Our data thus confirms the statistical link between velocity streaks, vortical structures and large-scale oscillations of the separation shock at low-frequencies, which was previously postulated by Priebe *et al.* (Reference Priebe, Tu, Rowley and Martín2016) and Pasquariello *et al.* (Reference Pasquariello, Hickel and Adams2017) but only supported by single-field analyses. The general characteristics of the modal shapes discussed above are consistent across the low-frequency range $St_{L_{sep}}<0.1$ in the various sparse representations considered. The main differences in fact lie in the number of low-frequency modes selected by the SPDMD algorithm (three for case $\mathcal {B}_1$, five for case $\mathcal {B}_2$ and nine for case $\mathcal {B}_3$). Flow structures are very similar for all cases, which is why data for case $\mathcal {B}_2$ is omitted here. An animation of a representative low-frequency mode for case $\mathcal {B}_2$ is also available in our data repository (the associated $St_{L_{sep}}$ is $0.047$).

A final note on the low-frequency modes pertains to the dynamics of the bubble. While the separation shock shows spanwise-coherent behaviour, see figures 22 and 23, the characteristic quasi-two-dimensional breathing motion of the reverse-flow bubble becomes apparent only when the corresponding spanwise-averaged modal shape is superimposed on the mean flow. Such animations are also available in our data repository. However, when considering three-dimensional modal shapes, the observed streaks appear to obscure the expected behaviour of the bubble. This observation challenges the traditional conceptualization of the bubble motion at low frequencies and highlights the complexity of the actual dynamics involved.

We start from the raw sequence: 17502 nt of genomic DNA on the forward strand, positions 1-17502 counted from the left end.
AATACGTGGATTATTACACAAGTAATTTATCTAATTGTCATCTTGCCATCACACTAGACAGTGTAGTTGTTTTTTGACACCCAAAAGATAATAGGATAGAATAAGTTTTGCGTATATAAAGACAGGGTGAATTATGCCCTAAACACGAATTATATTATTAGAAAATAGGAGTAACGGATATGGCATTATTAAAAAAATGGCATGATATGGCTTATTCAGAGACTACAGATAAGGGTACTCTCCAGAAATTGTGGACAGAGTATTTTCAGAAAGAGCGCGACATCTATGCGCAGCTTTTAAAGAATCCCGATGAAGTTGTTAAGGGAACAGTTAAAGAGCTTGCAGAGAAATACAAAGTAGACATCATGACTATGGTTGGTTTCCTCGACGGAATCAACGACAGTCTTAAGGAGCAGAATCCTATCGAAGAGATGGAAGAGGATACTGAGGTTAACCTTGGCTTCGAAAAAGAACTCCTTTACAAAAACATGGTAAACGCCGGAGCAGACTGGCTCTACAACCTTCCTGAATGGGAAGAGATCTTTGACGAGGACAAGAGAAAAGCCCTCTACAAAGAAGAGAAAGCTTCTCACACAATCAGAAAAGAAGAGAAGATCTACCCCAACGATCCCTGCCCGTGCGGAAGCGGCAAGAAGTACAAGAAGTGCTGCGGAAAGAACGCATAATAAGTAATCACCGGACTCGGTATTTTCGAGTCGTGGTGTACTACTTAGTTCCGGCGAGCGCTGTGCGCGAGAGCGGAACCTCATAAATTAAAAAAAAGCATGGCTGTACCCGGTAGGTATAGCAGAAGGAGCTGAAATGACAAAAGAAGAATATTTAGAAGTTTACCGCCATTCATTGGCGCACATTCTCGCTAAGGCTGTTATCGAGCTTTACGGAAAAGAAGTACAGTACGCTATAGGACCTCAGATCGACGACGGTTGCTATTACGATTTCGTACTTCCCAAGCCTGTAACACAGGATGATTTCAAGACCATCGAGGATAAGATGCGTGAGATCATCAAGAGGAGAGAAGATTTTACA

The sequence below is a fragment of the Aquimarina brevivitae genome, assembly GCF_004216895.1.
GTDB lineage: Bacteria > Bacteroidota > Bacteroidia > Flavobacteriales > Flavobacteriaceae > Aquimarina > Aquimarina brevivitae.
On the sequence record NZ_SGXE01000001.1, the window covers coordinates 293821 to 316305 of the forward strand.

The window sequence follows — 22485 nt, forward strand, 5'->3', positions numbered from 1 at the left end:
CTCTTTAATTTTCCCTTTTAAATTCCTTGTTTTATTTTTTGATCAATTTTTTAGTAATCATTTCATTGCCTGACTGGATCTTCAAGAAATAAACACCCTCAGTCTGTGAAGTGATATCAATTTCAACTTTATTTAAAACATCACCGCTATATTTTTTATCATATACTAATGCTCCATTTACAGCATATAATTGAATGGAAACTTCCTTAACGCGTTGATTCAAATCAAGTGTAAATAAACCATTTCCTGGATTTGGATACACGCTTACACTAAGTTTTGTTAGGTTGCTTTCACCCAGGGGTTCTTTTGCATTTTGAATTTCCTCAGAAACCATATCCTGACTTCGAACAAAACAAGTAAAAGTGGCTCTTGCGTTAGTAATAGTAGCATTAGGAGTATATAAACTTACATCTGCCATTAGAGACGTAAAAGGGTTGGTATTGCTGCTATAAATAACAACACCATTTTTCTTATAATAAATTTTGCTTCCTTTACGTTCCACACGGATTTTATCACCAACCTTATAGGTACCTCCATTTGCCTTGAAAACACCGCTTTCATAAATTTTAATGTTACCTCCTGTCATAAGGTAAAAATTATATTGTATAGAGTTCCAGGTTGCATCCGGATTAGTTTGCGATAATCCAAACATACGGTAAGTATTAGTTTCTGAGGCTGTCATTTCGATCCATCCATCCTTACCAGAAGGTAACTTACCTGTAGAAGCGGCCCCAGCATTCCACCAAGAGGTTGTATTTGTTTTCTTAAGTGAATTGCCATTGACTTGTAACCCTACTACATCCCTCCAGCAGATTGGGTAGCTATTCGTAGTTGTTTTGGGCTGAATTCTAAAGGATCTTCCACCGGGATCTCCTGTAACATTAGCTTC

Given the importance of $St_{L_{sep}}\approx 0.1$–$0.2$ in the spectra of the reverse-flow bubble, we also examined SPDMD modes at these frequencies. These modes exhibit qualitative similarities to the low-frequency modes previously discussed. Consequently, they have been omitted from the paper for brevity (animations are still available online). Overall, a significant fraction of the modal pressure variance at this frequency is still concentrated around the separation shock, which exhibits a shorter excursion domain and slightly more pronounced spanwise variations. Streaky structures are also observed in the corresponding modal streamwise velocity fields, correlated with the separation-shock motion in a similar fashion as in the low-frequency modes. The same remark applies to the modal streamwise vorticity, where large-scale structures persist throughout and beyond the interaction region. These findings, along with further analysis of these modal shapes, suggest that the potential flapping motion of the shear layer at $St_{L_{sep}}\approx 0.1$, manifests as a highly three-dimensional phenomenon. Furthermore, the presence of large-scale streaks and vortical structures is not limited to low-frequency modes; instead, they appear over a broad frequency range, which raises questions about their role in the low-frequency dynamics of STBLIs.